Gold mining, lead poisoning, and gangs in Zamfara, Northwestern Nigeria.
Gold mining is an important source of income for Africa’s Zamfara State villagers but mining is also dangerous. In 2010 one out of four children died due to lead poisoning also gangs are terrorizing and murdering gold miners.
Artisanal and Small-scale mining (ASM) refers to unregulated mining in Africa and other countries by miners using low technology or minimal mining machinery usually under dangerous conditions.
|Lead toxicity and lead poisoning |
is a widespread problem for
children of gold mining
In Zamfara, Northwestern Nigeria March 2010 Doctors without Borders discovered lead poisoning in over 1,000 children, there were an estimated 400 deaths. In each village, residents reported that one out of four of all the children in their communities had died in the past year. The team found unsafe levels of lead inside most of the homes, and water from the community wells had high levels of lead.
Lead is a naturally occurring heavy metal, but it was unusual to find such high levels of lead in these communities. Zamfara State is an agricultural region, and traditionally most villagers relied on farming to earn a living. However, the team learned that the area was also rich in many minerals, including gold. In recent years, the price of gold had risen and many villagers had started mining gold to earn more money.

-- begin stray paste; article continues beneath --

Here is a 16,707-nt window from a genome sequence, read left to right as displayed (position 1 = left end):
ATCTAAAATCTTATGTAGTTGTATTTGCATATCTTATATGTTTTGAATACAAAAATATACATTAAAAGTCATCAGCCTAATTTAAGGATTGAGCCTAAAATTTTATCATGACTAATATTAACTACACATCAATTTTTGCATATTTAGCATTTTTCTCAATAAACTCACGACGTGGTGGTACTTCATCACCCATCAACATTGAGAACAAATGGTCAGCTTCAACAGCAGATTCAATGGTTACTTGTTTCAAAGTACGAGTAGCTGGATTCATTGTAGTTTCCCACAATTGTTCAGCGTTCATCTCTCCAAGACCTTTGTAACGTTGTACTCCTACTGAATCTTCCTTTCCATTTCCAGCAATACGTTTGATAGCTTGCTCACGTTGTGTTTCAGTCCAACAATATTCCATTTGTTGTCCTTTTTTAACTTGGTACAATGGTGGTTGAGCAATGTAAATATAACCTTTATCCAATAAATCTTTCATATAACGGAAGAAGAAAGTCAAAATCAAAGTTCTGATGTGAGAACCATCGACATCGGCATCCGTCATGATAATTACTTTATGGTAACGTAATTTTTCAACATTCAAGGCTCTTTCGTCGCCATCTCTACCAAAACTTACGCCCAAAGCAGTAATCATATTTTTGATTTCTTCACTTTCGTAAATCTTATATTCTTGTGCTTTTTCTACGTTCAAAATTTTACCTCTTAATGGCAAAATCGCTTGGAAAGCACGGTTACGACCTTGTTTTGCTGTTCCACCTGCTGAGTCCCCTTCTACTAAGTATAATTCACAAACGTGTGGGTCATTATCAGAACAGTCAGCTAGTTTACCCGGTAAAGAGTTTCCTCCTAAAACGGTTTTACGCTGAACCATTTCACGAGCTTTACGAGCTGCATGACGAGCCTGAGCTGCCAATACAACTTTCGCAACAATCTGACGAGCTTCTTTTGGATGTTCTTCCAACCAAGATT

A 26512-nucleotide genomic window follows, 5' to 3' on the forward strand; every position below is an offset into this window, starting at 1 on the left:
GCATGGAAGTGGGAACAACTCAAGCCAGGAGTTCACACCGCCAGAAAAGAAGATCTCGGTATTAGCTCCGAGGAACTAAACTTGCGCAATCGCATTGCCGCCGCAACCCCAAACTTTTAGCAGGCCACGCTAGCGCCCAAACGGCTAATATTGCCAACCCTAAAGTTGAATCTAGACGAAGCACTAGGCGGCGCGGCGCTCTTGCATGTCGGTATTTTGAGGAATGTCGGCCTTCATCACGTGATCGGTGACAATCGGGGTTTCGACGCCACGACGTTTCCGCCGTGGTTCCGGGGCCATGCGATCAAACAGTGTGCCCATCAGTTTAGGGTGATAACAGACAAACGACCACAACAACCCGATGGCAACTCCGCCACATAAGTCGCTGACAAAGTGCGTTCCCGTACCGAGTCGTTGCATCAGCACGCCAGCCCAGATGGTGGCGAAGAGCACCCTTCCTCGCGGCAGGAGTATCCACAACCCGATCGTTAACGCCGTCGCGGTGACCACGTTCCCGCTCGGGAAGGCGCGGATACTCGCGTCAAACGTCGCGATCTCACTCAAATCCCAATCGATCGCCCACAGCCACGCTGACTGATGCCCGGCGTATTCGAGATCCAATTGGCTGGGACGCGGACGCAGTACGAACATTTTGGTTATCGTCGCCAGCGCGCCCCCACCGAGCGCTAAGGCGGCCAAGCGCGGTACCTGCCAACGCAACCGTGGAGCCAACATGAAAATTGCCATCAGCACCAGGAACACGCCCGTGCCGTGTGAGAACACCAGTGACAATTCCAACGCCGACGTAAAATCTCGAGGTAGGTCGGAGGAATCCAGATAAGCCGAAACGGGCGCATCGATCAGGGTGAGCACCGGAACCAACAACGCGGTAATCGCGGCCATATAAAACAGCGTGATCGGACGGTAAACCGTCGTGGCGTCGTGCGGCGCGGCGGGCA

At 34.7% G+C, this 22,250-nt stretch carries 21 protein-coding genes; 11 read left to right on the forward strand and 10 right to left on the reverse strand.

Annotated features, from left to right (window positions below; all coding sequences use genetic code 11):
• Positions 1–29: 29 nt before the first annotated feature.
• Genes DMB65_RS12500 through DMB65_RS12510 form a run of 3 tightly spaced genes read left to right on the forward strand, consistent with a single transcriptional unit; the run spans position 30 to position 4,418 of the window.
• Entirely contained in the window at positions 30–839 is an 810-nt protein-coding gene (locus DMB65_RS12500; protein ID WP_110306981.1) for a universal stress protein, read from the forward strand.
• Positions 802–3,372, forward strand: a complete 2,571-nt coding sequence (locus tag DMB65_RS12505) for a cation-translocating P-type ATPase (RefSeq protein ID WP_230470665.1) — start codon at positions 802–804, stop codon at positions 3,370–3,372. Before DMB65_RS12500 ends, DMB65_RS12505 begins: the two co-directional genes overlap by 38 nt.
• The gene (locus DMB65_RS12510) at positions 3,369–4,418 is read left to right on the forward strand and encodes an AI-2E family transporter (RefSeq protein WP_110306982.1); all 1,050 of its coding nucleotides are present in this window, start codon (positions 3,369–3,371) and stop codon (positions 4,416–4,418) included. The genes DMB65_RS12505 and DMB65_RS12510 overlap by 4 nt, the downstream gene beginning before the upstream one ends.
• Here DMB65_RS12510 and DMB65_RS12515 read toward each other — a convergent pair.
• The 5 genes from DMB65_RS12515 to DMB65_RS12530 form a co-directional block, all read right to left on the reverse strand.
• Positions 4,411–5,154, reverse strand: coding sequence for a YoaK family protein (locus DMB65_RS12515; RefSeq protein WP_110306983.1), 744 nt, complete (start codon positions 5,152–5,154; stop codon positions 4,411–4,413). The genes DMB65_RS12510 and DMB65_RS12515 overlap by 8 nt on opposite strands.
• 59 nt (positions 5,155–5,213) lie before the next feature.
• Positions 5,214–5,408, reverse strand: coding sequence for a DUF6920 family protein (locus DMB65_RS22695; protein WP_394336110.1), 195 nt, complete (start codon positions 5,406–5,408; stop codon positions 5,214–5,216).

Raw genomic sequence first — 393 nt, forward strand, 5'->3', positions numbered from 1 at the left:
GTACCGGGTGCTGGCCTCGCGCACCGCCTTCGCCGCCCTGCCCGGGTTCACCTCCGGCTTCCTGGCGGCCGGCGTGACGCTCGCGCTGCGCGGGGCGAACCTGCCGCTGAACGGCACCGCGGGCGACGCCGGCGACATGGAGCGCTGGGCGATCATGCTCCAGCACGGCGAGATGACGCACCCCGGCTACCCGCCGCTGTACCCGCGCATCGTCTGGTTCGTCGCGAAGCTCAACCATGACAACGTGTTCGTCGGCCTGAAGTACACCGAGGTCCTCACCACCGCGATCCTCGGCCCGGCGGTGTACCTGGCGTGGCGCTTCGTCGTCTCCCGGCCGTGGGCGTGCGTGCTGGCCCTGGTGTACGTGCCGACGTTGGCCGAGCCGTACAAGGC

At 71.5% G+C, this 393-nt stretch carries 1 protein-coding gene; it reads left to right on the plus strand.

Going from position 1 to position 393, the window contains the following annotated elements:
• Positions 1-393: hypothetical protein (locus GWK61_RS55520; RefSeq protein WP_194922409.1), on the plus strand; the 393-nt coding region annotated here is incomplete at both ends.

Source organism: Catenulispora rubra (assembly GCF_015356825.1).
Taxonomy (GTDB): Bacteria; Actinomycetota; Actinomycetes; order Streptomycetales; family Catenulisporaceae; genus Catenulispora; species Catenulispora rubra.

The team observed the communities and saw many unsafe practices that would expose adults, children, and animals to harmful levels of lead. Since most villagers did not wear personal protective equipment while working with the gold ore, they would return home from the mines with lead dust on their clothing.
Also, villagers would bring rocks inside their homes to extract the gold. These rocks contained lead, and when the gold was extracted, the lead dust would be released and spread throughout the house. Children often helped to grind the gold ore exposing them to high levels of lead dust.
|Zamfara Northwestern Nigeria Map of Africa|
Investigations of other villages in Zamfara State revealed that the lead poisoning was widespread. Thousands of children had dangerous levels of lead in their blood, and hundreds of children and animals had died throughout the region. It was the largest known outbreak of lead poisoning in history.
Children under five are particularly vulnerable to lead poisoning, and they are most at risk for severe illness and death. Children are closer to the ground often crawling and getting laden lead dust on their hands, which then ends up being ingested as they eat put their hands in their mouths
Mining is an important source of income for villagers and dangerous.
In July 2016 Nigerian President Muhammadu Buhari sent special military units to fight armed gangs in Zamfara state. However, motorcycle-riding gunmen invaded a mining camp on November 6, 2016 outside Bindin village in Northern Zamfara state killing 36 gold miners. Hundreds of people have been killed in gold mining villages in the area over the past three years.